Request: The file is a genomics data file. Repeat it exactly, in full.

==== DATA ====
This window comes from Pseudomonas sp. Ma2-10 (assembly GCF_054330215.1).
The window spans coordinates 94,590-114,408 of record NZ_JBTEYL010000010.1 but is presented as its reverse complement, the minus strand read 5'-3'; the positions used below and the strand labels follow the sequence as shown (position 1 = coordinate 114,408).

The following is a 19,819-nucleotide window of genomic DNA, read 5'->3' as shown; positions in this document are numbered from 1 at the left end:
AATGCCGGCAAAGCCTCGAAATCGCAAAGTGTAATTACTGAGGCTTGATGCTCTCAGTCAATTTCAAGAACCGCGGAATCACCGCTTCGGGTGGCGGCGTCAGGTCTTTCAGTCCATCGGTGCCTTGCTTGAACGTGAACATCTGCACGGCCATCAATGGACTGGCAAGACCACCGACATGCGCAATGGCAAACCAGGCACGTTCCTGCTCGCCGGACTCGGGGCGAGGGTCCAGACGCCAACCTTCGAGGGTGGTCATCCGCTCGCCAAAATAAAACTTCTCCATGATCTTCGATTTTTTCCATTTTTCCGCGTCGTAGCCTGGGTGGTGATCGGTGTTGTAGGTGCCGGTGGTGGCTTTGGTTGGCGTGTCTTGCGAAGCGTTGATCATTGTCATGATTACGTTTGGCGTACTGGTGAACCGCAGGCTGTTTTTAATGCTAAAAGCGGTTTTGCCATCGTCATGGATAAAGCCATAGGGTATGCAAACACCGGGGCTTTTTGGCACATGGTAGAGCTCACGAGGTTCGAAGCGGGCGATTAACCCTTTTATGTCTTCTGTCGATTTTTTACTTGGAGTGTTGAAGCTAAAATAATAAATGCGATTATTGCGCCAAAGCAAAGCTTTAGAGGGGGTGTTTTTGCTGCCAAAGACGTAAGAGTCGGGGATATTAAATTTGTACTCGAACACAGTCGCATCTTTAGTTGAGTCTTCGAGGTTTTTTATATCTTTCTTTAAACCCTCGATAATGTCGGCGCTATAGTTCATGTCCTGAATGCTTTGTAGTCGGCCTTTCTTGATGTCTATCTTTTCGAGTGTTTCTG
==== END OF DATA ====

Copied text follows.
This window comes from Pseudomonas sp. Ma2-10 (assembly GCF_054330215.1).
The window spans coordinates 94,590-114,408 of record NZ_JBTEYL010000010.1 but is presented as its reverse complement, the minus strand read 5'-3'; the positions used below and the strand labels follow the sequence as shown (position 1 = coordinate 114,408).

The following is a 19,819-nucleotide window of genomic DNA, read 5'->3' as shown; positions in this document are numbered from 1 at the left end:
AATGCCGGCAAAGCCTCGAAATCGCAAAGTGTAATTACTGAGGCTTGATGCTCTCAGTCAATTTCAAGAACCGCGGAATCACCGCTTCGGGTGGCGGCGTCAGGTCTTTCAGTCCATCGGTGCCTTGCTTGAACGTGAACATCTGCACGGCCATCAATGGACTGGCAAGACCACCGACATGCGCAATGGCAAACCAGGCACGTTCCTGCTCGCCGGACTCGGGGCGAGGGTCCAGACGCCAACCTTCGAGGGTGGTCATCCGCTCGCCAAAATAAAACTTCTCCATGATCTTCGATTTTTTCCATTTTTCCGCGTCGTAGCCTGGGTGGTGATCGGTGTTGTAGGTGCCGGTGGTGGCTTTGGTTGGCGTGTCTTGCGAAGCGTTGATCATTGTCATGATTACGTTTGGCGTACTGGTGAACCGCAGGCTGTTTTTAATGCTAAAAGCGGTTTTGCCATCGTCATGGATAAAGCCATAGGGTATGCAAACACCGGGGCTTTTTGGCACATGGTAGAGCTCACGAGGTTCGAAGCGGGCGATTAACCCTTTTATGTCTTCTGTCGATTTTTTACTTGGAGTGTTGAAGCTAAAATAATAAATGCGATTATTGCGCCAAAGCAAAGCTTTAGAGGGGGTGTTTTTGCTGCCAAAGACGTAAGAGTCGGGGATATTAAATTTGTACTCGAACACAGTCGCATCTTTAGTTGAGTCTTCGAGGTTTTTTATATCTTTCTTTAAACCCTCGATAATGTCGGCGCTATAGTTCATGTCCTGAATGCTTTGTAGTCGGCCTTTCTTGATGTCTATCTTTTCGAGTGTTTCTG